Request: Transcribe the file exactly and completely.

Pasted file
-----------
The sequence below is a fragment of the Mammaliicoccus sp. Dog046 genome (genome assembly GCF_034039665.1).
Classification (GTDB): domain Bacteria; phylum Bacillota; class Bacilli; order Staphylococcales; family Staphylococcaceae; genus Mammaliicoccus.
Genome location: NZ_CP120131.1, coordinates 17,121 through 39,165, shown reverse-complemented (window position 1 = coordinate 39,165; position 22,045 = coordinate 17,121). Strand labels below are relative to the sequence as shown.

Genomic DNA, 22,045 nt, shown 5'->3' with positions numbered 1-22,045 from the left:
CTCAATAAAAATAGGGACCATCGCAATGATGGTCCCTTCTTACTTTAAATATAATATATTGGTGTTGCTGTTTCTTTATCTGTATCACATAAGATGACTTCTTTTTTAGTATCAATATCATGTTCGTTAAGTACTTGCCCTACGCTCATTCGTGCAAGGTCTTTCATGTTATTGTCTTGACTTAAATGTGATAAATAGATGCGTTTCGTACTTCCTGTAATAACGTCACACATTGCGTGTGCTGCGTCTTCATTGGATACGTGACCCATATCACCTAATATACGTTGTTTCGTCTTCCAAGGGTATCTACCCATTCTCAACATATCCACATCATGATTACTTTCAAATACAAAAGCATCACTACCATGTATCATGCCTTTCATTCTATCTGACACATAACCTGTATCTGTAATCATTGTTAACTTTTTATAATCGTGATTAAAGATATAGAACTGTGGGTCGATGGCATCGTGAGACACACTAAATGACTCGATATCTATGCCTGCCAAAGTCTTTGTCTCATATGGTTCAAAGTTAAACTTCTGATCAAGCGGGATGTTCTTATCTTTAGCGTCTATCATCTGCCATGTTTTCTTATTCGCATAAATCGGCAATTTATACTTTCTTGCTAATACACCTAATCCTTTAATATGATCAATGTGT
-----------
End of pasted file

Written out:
The sequence below is a fragment of the Mammaliicoccus sp. Dog046 genome (genome assembly GCF_034039665.1).
Classification (GTDB): domain Bacteria; phylum Bacillota; class Bacilli; order Staphylococcales; family Staphylococcaceae; genus Mammaliicoccus.
Genome location: NZ_CP120131.1, coordinates 17,121 through 39,165, shown reverse-complemented (window position 1 = coordinate 39,165; position 22,045 = coordinate 17,121). Strand labels below are relative to the sequence as shown.

Genomic DNA, 22,045 nt, shown 5'->3' with positions numbered 1-22,045 from the left:
CTCAATAAAAATAGGGACCATCGCAATGATGGTCCCTTCTTACTTTAAATATAATATATTGGTGTTGCTGTTTCTTTATCTGTATCACATAAGATGACTTCTTTTTTAGTATCAATATCATGTTCGTTAAGTACTTGCCCTACGCTCATTCGTGCAAGGTCTTTCATGTTATTGTCTTGACTTAAATGTGATAAATAGATGCGTTTCGTACTTCCTGTAATAACGTCACACATTGCGTGTGCTGCGTCTTCATTGGATACGTGACCCATATCACCTAATATACGTTGTTTCGTCTTCCAAGGGTATCTACCCATTCTCAACATATCCACATCATGATTACTTTCAAATACAAAAGCATCACTACCATGTATCATGCCTTTCATTCTATCTGACACATAACCTGTATCTGTAATCATTGTTAACTTTTTATAATCGTGATTAAAGATATAGAACTGTGGGTCGATGGCATCGTGAGACACACTAAATGACTCGATATCTATGCCTGCCAAAGTCTTTGTCTCATATGGTTCAAAGTTAAACTTCTGATCAAGCGGGATGTTCTTATCTTTAGCGTCTATCATCTGCCATGTTTTCTTATTCGCATAAATCGGCAATTTATACTTTCTTGCTAATACACCTAATCCTTTAATATGATCAATGTGT